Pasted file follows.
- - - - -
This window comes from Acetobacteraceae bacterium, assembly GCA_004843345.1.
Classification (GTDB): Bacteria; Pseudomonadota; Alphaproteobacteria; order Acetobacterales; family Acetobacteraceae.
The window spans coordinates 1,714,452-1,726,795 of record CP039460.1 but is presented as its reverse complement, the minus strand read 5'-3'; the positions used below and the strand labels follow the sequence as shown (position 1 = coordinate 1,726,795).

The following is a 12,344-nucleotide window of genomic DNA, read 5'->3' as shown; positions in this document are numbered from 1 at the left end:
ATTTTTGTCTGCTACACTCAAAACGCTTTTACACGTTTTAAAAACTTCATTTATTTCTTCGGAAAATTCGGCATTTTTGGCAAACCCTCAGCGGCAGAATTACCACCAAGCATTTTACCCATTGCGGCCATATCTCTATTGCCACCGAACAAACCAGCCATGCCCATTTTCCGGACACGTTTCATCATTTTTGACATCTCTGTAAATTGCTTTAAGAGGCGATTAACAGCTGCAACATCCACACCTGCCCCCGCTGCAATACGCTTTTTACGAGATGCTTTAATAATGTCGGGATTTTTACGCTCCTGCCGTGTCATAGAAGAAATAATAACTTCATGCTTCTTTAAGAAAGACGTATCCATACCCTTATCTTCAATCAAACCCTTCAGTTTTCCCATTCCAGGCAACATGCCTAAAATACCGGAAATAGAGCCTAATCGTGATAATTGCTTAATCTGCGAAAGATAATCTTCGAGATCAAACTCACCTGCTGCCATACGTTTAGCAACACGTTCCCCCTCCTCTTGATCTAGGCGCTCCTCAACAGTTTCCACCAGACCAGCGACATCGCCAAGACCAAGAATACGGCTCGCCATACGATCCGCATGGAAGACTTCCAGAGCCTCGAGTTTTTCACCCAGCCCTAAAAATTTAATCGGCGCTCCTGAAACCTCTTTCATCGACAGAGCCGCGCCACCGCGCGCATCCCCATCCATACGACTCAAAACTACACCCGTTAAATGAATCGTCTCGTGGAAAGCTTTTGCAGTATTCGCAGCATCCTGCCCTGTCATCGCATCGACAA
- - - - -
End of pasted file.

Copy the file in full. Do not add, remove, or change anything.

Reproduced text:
This window comes from Acetobacteraceae bacterium, assembly GCA_004843345.1.
Classification (GTDB): Bacteria; Pseudomonadota; Alphaproteobacteria; order Acetobacterales; family Acetobacteraceae.
The window spans coordinates 1,714,452-1,726,795 of record CP039460.1 but is presented as its reverse complement, the minus strand read 5'-3'; the positions used below and the strand labels follow the sequence as shown (position 1 = coordinate 1,726,795).

The following is a 12,344-nucleotide window of genomic DNA, read 5'->3' as shown; positions in this document are numbered from 1 at the left end:
ATTTTTGTCTGCTACACTCAAAACGCTTTTACACGTTTTAAAAACTTCATTTATTTCTTCGGAAAATTCGGCATTTTTGGCAAACCCTCAGCGGCAGAATTACCACCAAGCATTTTACCCATTGCGGCCATATCTCTATTGCCACCGAACAAACCAGCCATGCCCATTTTCCGGACACGTTTCATCATTTTTGACATCTCTGTAAATTGCTTTAAGAGGCGATTAACAGCTGCAACATCCACACCTGCCCCCGCTGCAATACGCTTTTTACGAGATGCTTTAATAATGTCGGGATTTTTACGCTCCTGCCGTGTCATAGAAGAAATAATAACTTCATGCTTCTTTAAGAAAGACGTATCCATACCCTTATCTTCAATCAAACCCTTCAGTTTTCCCATTCCAGGCAACATGCCTAAAATACCGGAAATAGAGCCTAATCGTGATAATTGCTTAATCTGCGAAAGATAATCTTCGAGATCAAACTCACCTGCTGCCATACGTTTAGCAACACGTTCCCCCTCCTCTTGATCTAGGCGCTCCTCAACAGTTTCCACCAGACCAGCGACATCGCCAAGACCAAGAATACGGCTCGCCATACGATCCGCATGGAAGACTTCCAGAGCCTCGAGTTTTTCACCCAGCCCTAAAAATTTAATCGGCGCTCCTGAAACCTCTTTCATCGACAGAGCCGCGCCACCGCGCGCATCCCCATCCATACGACTCAAAACTACACCCGTTAAATGAATCGTCTCGTGGAAAGCTTTTGCAGTATTCGCAGCATCCTGCCCTGTCATCGCATCGACAA